The Silobela community has expressed unhappiness over the shortage of Ndebele-speaking teachers, which has resulted in the deployment of Shona-speaking teachers in the area.
Midlands Minister for Devolution and Provincial Affairs, Larry Mavima, was briefed on the situation recently when he commissioned the Gwesele – Bharimasvesve Primary School in Zhombe.
A senior Ministry of Primary and Secondary Education official said few people from the region were training as teachers hence the shortage of Ndebele-speaking teachers.
The official challenged youth from the area to go to teachers’ colleges.
People who spoke during the briefing said the problem had not been addressed for the last ten years, and this was one of the causes of the low pass rates in Silobela.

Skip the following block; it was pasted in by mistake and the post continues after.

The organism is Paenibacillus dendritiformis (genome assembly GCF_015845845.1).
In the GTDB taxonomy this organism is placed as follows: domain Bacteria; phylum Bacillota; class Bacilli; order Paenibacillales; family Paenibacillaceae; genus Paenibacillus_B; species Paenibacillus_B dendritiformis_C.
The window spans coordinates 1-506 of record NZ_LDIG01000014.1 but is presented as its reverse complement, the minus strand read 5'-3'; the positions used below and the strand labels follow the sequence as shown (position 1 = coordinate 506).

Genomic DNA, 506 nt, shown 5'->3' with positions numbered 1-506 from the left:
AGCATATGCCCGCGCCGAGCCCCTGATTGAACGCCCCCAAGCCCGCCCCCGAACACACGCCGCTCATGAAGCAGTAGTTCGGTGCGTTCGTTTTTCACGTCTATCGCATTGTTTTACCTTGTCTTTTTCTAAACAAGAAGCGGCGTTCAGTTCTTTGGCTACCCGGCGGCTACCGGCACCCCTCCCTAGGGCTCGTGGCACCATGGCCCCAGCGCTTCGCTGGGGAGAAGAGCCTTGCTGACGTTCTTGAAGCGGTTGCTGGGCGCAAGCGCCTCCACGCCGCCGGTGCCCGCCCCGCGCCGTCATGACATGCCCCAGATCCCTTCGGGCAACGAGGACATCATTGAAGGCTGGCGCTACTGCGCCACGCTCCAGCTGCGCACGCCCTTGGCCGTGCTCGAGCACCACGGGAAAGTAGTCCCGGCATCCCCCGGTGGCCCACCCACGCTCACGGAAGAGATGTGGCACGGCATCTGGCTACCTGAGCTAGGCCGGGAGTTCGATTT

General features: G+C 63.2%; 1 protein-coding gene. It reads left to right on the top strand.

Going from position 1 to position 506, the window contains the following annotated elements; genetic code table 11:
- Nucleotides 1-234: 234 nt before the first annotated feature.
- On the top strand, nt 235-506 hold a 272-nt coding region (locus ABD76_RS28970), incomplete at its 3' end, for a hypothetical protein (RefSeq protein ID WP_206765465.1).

Meanwhile, Mavima assured stakeholders that the government was going to attend to the problem to address it. He said:
I was informed during the briefings that we have a shortage of Ndebele-speaking teachers in our local schools. I promise that as Government we are going to address the problem.
One of the villagers at the event, Derek Thumelo told The Mirror that most schools have a high number of Shona-speaking teachers who can hardly communicate in Ndebele.
Silobela District Schools Inspector (DSI) Herbert Maziriri confirmed the problem and said:
We have such a problem; it is not limited to Silobela but affects the whole country.
We call upon local students to take up teaching courses so that they can be deployed to teach in their indigenous languages.
More: The Mirror